The Brexit architects expressed “genuine fear” that the Prime Minister was seeking regulatory alignment between the UK and Brussels after Britain leaves.
Fear of a soft Brexit plot to keep the UK shackled to Brussels emerged after details of the proposed future of Ireland’s border were leaked prompting a furious DUP into torpedoing the deal.
A Cabinet source told The Telegraph: “It seems that either Northern Ireland is splitting from the rest of the UK or we are headed for high alignment with the EU, which certainly hasn’t been agreed by Cabinet.
“The Prime Minister is playing a risky game.”
DUP leader Arlene Foster called Mrs May while she was preparing for a victorious speech alongside EU Commission President Jean-Claude Juncker to announce an agreement had been made to move onto trade talks.
Instead, the Prime Minister was launched into crisis talks with the DUP saying it will take days to change the wording to something they can support.
A statement by David Davis which was designed to calm the situation was seen by Leavers as a hint at a soft Brexit.
The Brexit Secretary said any alignment between Dublin and Belfast would apply to the rest of the UK, which was seen an implication of a future under EU rule.
Ms Foster and her party were reportedly furious over the wording of the agreement which they believe implied the possibility of legislative divergence between the Northern Ireland and the rest of the UK.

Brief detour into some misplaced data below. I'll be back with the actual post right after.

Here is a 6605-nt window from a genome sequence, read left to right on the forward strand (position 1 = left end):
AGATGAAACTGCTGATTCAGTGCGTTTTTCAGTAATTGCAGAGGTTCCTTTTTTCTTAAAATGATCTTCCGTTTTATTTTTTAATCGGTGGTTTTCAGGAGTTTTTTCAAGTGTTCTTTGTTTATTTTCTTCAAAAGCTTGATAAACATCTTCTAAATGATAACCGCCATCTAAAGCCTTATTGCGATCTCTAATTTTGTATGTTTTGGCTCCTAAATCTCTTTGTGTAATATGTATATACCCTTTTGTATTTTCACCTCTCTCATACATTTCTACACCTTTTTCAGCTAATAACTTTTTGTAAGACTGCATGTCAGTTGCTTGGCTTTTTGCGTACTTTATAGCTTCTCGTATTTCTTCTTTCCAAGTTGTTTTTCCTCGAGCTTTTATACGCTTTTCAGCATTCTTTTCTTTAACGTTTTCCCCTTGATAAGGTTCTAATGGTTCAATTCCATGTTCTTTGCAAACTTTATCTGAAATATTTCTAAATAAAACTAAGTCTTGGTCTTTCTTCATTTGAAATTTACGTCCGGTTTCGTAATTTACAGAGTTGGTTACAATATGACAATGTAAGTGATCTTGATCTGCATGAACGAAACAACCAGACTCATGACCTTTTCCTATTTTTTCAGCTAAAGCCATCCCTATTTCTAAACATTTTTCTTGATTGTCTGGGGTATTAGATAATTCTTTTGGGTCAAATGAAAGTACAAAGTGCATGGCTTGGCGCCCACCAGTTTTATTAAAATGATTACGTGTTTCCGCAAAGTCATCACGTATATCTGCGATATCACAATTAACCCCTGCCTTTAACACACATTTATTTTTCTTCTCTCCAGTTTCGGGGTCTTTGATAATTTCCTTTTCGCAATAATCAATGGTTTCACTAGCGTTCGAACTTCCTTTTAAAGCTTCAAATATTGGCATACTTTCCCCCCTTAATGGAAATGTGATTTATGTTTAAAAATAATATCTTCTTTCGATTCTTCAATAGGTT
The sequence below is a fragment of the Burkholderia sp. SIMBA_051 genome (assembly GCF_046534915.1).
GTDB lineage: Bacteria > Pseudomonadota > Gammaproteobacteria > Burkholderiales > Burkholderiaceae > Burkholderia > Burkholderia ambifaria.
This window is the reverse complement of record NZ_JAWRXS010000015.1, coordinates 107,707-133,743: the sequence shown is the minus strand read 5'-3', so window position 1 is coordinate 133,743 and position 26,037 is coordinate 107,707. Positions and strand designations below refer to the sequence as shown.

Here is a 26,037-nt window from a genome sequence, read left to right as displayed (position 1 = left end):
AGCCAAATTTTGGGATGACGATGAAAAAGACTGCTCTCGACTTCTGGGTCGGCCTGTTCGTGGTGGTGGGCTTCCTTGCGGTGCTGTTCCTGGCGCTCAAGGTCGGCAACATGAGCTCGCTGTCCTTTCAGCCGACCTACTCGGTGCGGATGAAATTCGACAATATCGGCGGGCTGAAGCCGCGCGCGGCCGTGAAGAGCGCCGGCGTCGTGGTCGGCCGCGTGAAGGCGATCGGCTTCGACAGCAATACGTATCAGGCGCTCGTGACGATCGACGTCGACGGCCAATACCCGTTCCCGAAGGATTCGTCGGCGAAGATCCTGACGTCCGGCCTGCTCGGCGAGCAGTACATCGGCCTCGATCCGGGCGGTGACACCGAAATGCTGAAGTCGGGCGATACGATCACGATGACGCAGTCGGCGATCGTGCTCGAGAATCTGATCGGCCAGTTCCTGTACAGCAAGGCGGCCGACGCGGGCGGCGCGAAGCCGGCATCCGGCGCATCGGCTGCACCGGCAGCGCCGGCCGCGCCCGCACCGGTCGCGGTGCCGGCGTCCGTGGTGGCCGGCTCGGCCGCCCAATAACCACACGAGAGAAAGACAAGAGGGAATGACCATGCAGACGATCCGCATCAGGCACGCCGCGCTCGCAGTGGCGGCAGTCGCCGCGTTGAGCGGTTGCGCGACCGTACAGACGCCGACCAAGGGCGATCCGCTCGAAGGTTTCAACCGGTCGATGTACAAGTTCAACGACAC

The issue of the future of the border in Northern Ireland has emerged in recent weeks as a new roadblock to Brexit finally moving talks on to a trade deal.
While a speech by Remainer Philip Hammond to City finance bosses also set alarm bells ringing.
He said: “We want to protect our existing trading relationships with the EU.
“No existing trade agreement, nor third-country access to the EU, could support the scale and complexity of reciprocal trade in financial services that exists between the UK and the EU.”
News of the revolt comes after the Prime Minister was warned she is running out of time to save her Brexit deal.
EU sources have told the Prime Minister that if she does not secure a deal by Friday then it will stand little chance of being confirmed at the December 14-15 Council meeting.
If the UK is unable to ease the DUP’s worries and win back their support in time for the EU to agree that sufficient progress has been made to move onto trade talks by next week the wait will go on for several months.
More vital time would be lost with the UK likely to have to wait until March for the next time the 27 other countries currently in the EU will unite for a summit.